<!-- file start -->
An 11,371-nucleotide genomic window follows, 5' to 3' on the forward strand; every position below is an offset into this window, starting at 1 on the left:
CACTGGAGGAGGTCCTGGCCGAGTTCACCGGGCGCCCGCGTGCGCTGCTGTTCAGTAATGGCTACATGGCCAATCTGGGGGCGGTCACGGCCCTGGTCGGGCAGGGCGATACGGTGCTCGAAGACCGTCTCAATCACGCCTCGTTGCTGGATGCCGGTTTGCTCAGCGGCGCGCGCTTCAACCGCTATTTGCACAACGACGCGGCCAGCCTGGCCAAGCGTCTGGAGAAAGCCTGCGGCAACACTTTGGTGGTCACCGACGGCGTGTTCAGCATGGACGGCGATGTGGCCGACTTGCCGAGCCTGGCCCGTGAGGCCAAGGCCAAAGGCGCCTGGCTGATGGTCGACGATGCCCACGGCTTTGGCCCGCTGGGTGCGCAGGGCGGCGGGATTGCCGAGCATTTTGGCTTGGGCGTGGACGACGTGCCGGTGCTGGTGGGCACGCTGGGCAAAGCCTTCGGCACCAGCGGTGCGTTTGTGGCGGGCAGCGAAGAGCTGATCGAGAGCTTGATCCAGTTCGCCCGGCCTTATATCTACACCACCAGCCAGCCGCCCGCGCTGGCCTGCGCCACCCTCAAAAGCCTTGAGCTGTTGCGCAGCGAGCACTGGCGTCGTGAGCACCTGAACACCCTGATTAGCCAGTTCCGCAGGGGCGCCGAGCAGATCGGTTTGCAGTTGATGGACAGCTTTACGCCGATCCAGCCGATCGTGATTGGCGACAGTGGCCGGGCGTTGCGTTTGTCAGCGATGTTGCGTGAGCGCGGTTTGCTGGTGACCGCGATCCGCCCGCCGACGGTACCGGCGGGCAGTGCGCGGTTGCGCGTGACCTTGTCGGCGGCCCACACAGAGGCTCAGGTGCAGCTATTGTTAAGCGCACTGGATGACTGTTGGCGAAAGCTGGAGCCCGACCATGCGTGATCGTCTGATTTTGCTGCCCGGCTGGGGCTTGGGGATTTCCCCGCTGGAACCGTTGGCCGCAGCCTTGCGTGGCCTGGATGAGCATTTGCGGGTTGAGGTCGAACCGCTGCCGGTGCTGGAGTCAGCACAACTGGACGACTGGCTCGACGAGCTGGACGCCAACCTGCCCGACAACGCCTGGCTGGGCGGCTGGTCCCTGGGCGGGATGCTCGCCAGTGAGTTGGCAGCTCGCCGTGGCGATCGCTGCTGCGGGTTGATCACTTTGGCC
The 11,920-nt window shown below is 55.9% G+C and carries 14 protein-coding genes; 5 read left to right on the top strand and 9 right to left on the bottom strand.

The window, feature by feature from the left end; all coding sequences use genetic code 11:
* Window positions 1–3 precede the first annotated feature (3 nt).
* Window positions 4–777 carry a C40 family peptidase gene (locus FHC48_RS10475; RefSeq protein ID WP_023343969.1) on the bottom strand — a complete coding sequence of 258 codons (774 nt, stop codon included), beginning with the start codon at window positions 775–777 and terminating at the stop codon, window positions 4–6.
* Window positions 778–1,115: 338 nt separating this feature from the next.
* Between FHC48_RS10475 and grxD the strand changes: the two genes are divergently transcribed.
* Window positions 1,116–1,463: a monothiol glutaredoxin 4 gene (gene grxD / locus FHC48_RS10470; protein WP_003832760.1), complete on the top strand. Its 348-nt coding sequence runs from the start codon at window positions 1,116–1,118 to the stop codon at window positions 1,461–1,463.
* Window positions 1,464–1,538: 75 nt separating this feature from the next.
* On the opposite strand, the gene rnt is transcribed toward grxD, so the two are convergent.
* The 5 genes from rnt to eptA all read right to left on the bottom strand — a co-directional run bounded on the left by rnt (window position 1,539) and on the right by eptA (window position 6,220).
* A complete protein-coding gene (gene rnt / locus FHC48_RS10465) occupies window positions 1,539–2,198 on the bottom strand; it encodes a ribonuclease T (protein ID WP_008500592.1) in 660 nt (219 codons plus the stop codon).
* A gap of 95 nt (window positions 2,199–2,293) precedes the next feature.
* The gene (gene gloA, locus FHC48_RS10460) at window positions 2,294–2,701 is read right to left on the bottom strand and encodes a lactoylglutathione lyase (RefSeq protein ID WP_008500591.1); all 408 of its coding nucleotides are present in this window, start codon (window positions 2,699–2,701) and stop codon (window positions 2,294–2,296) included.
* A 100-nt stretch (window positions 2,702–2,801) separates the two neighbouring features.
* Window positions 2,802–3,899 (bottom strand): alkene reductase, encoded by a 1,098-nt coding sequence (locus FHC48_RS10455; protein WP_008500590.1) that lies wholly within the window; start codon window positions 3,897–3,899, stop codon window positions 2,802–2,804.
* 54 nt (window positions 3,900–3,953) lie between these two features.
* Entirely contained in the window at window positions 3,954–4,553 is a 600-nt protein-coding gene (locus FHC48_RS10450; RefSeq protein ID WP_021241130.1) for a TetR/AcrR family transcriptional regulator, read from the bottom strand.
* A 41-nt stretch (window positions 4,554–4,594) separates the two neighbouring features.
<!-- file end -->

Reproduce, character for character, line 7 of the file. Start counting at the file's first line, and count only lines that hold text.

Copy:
* Window positions 778–1,115: 338 nt separating this feature from the next.